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Thread: Mystery Genetics: Rainbows Explained (and how to breed them)

  1. #1
    Brand New Egg Boonze's Avatar
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    Arrow Mystery Genetics: Rainbows Explained (and how to breed them)

    Hi guys. I thought I'd put this here in case anyone is confused on how to breed a basic rainbow budgie - that is, a bird such as this:

    And who's mother was this:

    The factors in producing a nice looking rainbow:
    - Opaline
    - Blue
    - Violet factor (optional but visually stunning)
    - Yellowface or Goldenface

    - Either spangle or clearwing - generally clearwing has been held to be the 'proper' marking mutation for rainbows but as you can see spangles work fine too.

    Opaline is sex-linked - meaning if a hen has even one copy of the gene, it will always visually show, but if a cock only has one copy, it will be 'hidden' (he will pass it on to his female offspring). A cock can only be visually opaline if he has two copies of the gene.

    A good method of getting rainbows is to start off with a female who is blue series, opaline and preferably spangle (quite common to see around).

    The male could be a yellowface blue spangle (also quite common).

    This will guarantee you basic rainbows (ie non-clearwings). The benefit to this method (using opaline as a sex-linked trait from one parent only) means you can straight away identify who are female and who are male as soon as the babies are feathered - only females will have the opaline, and the males will be split for it (carry it genetically).

    The males are still useful though - you can then use them to breed to a similar female to the mother and get male and female rainbows. While breeding rainbows there is no guarantee that you will get a WHOLE clutch of rainbows, but you should definitely get one or two.

    This male now:

    That's a basic method on how to breed 'spangle-and-opaline' rainbows. Clearwing is a bit more tricky.

    Now he's all grown up and ready to breed. He also happens to be split clearwing, which will work well when paired with this hen (who is a SF violet clearwing):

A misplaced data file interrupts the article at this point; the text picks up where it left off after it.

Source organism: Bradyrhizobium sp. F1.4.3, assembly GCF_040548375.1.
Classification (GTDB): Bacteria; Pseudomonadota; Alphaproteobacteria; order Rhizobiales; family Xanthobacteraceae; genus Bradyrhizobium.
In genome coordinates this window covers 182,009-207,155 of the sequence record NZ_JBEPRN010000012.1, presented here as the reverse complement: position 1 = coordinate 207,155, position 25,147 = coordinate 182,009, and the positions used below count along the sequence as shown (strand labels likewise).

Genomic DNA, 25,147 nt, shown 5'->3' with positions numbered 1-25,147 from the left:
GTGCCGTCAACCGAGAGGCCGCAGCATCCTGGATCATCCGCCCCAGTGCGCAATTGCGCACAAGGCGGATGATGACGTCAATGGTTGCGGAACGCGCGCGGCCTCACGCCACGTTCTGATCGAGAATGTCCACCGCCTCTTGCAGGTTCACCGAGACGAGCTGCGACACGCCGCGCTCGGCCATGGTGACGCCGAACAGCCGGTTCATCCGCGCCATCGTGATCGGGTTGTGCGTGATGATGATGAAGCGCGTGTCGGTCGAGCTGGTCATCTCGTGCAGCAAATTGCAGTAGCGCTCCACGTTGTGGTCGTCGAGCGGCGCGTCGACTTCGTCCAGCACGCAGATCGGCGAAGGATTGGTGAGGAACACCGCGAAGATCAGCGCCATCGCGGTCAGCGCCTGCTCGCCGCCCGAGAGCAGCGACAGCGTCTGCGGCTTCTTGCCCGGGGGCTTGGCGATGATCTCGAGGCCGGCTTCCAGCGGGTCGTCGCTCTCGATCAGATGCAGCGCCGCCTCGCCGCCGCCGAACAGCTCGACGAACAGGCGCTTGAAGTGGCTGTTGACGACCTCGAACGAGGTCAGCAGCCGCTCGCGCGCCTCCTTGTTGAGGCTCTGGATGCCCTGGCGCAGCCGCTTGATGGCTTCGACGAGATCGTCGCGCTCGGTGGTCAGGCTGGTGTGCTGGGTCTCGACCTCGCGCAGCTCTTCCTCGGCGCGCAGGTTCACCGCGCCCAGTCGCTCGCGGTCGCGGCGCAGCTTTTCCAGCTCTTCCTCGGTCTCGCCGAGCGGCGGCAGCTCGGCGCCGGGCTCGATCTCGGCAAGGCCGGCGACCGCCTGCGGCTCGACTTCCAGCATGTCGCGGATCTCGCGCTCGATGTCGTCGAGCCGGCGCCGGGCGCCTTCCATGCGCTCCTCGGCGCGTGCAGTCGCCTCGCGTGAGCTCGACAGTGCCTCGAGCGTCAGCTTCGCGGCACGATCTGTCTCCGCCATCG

Will have a 12.5% chance of producing (all blue series - to save me typing it, and where GF = goldenface):

    - GF clearwing / opaline
    - GF blue / clearwing opaline
    - GF spangle / clearwing opaline
    - GF clearwing SF violet / opaline
    - GF clearwing violet spangle / opaline
    - GF violet spangle / clearwing opaline

    - GF clearwing opaline
    - GF opaline / clearwing
    - GF clearwing spangle opaline
    - GF spangle opaline / clearwing
    - GF clearwing violet opaline
    - GF violet opaline / clearwing
    - GF clearwing violet spangle opaline
    - GF violet spangle opaline / clearwing

    From those, I have highlighted those that are the MOST rainbow out of the males - and thus have the best potential to breed rainbow in their next generation.

    Females always win when it comes to who is the best rainbow model as they're just that much easier to breed opaline into!

    I could also make another pair up (kind of cheating since one is already a rainbow, but if you're only looking to increase numbers, you can ensure you don't lose the traits you're after by breeding to a useless bird, like one with dominant factors that mask the recessives)

    With these two birds:

    Male - Double factor violet goldenface opaline clearwing / ino (unfortunately)
    Female - the Single factor violet clearwing from above

    Where GF = Goldenface, DF = double-factor and SF = single factor

    They have a 25% chance of producing (all blue series, again):

    - GF clearwing DF violet / opaline
    - GF clearwing SF violet / opaline
    - GF clearwing DF violet / ino-opaline
    - GF clearwing SF violet / ino-opaline

    - GF clearwing DF violet ino opaline*
    - GF clearwing SF violet ino opaline*
    - GF clearwing DF violet opaline
    - GF clearwing SF violet opaline